My Belief is Stronger Than Your Doubt


The date of January 1 each year brings a varied list of emotions and feelings.  To some, it could be the idea of starting over and forgetting the previous 12 months.  For others, January 1 brings the idea of continuing all of the positive trends that occurred in the past 365 days.  And for the leaders who are multipliers, the New Year establishes hope and optimism in leading others to achieve personal and professional milestones.  These goals and resolutions create a method of setting objectives, leading to the incredible feeling of accomplishment when achieving them, and also holding yourself accountable when falling short and figuring out why.

Hopefully, nobody goes into a year with a goal of “I am going to finish the year ranked last in my company’s bonus pool” or “I am going to be the worst manager I know”.  Conversely, we set goals of “I’m going to make more money this year than last” or “I am going to work out 3 days a week and lose 20 pounds by March” as tasks we wish to accomplish.  If you look at your team from last year, what separates the people who exceeded their goals versus ones that fell short?

To me, it is the difference of being COMMITTED to the process of succeeding versus being invested in success.  There are many people who say they are invested in reaching a goal…they only do the work asked of them and only focus on results.  When I see people who are COMMITTED to exceeding their targets by tackling weekly or monthly objectives, these are the ones who show the grit and determination in the process, knowing that success will follow suit.  An example…when my father was training for a marathon, he had certain miles he had to run each day/week to be fully prepared for the day of the race.  The weather outside did not matter to his training and he ran in any type of weather (and this was in the 1980’s so the availability of treadmills and indoor gyms was not as prevalent as it is today).  On the day he was supposed to complete a 20 mile run, the weather was below freezing and he came home with icicles in his hair from the sweat freezing so quickly.  He was committed to hitting his weekly target to achieve his end goal of finishing a marathon.  On the flip side, the person who was invested in this same training regimen might have taken the day off because of the bad weather.  They are still capable of finishing the race, but may not have the resiliency to succeed, no matter what obstacles are thrown their way.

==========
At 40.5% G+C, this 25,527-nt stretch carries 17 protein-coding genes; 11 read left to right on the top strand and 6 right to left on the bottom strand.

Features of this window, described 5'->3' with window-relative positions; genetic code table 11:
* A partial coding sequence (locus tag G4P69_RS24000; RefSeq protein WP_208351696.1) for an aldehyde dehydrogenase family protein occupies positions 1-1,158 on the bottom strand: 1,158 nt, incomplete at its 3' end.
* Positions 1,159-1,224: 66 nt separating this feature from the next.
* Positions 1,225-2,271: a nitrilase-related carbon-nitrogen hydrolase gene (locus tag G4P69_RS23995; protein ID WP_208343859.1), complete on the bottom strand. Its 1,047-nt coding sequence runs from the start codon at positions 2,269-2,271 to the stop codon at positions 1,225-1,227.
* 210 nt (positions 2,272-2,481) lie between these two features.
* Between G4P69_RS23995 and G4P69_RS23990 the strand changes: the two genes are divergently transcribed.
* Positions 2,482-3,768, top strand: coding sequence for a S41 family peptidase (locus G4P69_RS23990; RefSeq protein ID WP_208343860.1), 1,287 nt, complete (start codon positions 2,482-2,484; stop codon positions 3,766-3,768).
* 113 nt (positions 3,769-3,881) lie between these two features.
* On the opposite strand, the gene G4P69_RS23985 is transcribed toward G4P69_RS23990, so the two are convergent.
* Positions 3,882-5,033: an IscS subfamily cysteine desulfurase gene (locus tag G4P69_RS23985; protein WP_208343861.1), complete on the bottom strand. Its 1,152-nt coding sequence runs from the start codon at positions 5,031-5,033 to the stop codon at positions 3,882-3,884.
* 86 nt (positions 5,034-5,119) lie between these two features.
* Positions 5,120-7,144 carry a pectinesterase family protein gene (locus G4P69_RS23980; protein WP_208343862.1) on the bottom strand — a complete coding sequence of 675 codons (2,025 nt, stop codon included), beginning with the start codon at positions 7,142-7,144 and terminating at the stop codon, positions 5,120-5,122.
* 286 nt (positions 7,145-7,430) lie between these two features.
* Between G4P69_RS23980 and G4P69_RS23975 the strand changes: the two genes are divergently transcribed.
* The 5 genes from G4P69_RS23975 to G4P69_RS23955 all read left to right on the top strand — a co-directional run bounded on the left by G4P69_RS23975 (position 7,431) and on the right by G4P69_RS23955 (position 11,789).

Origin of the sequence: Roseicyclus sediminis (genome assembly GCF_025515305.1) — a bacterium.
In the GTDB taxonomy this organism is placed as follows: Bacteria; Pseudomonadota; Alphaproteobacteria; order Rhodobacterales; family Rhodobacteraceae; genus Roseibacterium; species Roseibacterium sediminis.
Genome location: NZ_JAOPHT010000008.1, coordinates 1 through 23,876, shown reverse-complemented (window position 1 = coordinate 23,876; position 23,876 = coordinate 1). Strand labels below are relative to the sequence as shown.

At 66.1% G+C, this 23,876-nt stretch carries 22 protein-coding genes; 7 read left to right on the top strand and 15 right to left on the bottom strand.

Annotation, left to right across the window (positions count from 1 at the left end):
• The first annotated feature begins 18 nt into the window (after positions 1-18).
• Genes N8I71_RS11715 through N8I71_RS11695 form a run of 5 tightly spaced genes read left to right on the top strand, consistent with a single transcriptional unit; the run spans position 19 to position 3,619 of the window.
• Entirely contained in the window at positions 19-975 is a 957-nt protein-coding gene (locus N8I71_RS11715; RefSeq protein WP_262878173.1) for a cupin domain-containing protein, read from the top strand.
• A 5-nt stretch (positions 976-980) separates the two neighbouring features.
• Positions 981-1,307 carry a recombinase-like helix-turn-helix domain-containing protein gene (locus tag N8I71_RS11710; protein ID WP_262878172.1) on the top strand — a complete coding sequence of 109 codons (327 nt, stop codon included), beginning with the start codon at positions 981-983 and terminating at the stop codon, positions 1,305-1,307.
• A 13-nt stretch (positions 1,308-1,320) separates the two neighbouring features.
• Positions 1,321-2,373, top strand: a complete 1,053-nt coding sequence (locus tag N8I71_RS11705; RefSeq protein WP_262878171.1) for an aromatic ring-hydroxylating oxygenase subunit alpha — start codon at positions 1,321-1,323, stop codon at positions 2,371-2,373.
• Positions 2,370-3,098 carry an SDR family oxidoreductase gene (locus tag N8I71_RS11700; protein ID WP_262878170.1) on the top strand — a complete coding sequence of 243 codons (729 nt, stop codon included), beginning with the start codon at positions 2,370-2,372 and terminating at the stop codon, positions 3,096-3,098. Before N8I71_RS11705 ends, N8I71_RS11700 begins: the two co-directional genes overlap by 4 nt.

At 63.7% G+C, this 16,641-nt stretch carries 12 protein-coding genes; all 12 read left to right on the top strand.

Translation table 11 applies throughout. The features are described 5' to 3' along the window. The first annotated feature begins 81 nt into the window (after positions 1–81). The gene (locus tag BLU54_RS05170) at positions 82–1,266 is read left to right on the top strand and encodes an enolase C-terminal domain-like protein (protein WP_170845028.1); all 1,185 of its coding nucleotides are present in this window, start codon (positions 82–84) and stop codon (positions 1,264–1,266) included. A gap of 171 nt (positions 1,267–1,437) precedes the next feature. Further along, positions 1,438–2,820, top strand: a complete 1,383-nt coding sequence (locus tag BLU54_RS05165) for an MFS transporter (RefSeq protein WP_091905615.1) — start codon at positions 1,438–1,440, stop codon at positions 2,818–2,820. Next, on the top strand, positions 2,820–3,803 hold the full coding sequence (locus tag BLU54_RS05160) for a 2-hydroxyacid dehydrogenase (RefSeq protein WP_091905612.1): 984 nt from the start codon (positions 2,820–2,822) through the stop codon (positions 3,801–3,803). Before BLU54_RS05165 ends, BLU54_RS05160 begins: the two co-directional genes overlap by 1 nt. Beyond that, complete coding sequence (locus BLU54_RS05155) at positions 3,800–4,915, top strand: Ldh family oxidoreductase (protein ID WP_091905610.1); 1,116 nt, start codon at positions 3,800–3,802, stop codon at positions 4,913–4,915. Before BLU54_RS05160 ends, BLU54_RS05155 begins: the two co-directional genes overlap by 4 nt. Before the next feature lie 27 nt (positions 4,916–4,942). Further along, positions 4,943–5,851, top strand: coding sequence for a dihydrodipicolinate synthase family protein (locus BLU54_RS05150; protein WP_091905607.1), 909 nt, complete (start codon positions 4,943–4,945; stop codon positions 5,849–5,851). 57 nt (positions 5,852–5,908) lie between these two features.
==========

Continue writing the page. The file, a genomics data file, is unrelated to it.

As a leader, how do you get your team committed to achieving their resolutions and keeping them on track for the year?

  1. Goals/Resolutions have to be written down, visible, and SMART: This seems to be a very basic concept however many people write down a goal or resolution and forget it 30 days later.  I ask my team to hand-write their goals and take a picture of them to keep on their phones or in their cars/offices…A person will relate more to a goal written in their own handwriting versus one typed in a “Calibri” or “Arial” font on their computer.  And each goal must be Specific, Measurable, Attainable, Realistic and Timely.
  2. Change the mindset about Resolutions and Goals: People who are committed say “I WILL have a great year this year” versus “I hope to have a good year this year”. Leading your people to think about their goals with this positive mindset will lead to improved performance, if their belief is stronger than someone else’s doubt.
  3. Shout Praise and Whisper Criticism: Most of us crave recognition of a job well done. And while we welcome coaching on areas of improvement, a diminishing leader will focus longer and harder on the areas you are not succeeding in and the need to show improvement.   An example is the parent whose child brings home a report card with 4 “A’s” and 1 “C”.  The parent should focus on recognizing the positive “A” grades more than criticizing the “C”. While not rewarding “C” work, make sure to have balance.  Pay more attention to what people do well versus what their gaps are.

Here are some quotes of praise that you can share with your team…once you share the quote, make sure to cite the specific reason for the acknowledgment.  And instead of recognizing the result, praise the process.  Even if you are recognizing the little things that everyone should be doing, this positive reinforcement will turn an average day into a potentially great one and your team will know you care about their development:

  • I appreciate the attitude you bring to work every day…
  • I am proud of you…
  • I am lucky to work with you…
  • Our team needs you to be a leader and help us through this situation…
  • What you just did was so extraordinary…
  • Thank you for working so hard…
  • I know you can accomplish more…
  • You continue to impress me…

“How Full is Your Bucket” is a great book by Tom Rath and Donald Clifton and is a quick read on how to have a happier and more fulfilling life.  The concept is one that my team has been working on over the last year in helping us adapt a true “Multiplier” leadership culture.  Having a balance between praise and criticism is just as important in building up your team’s morale and performance as any tactical or strategic plan with proper execution.  And consistently having a full bucket will help bring you sanity in a somewhat cynical world.  Leading your team to be committed to a specific process versus just focusing on results will bring happiness to you and the people you influence, for 365 days a year.


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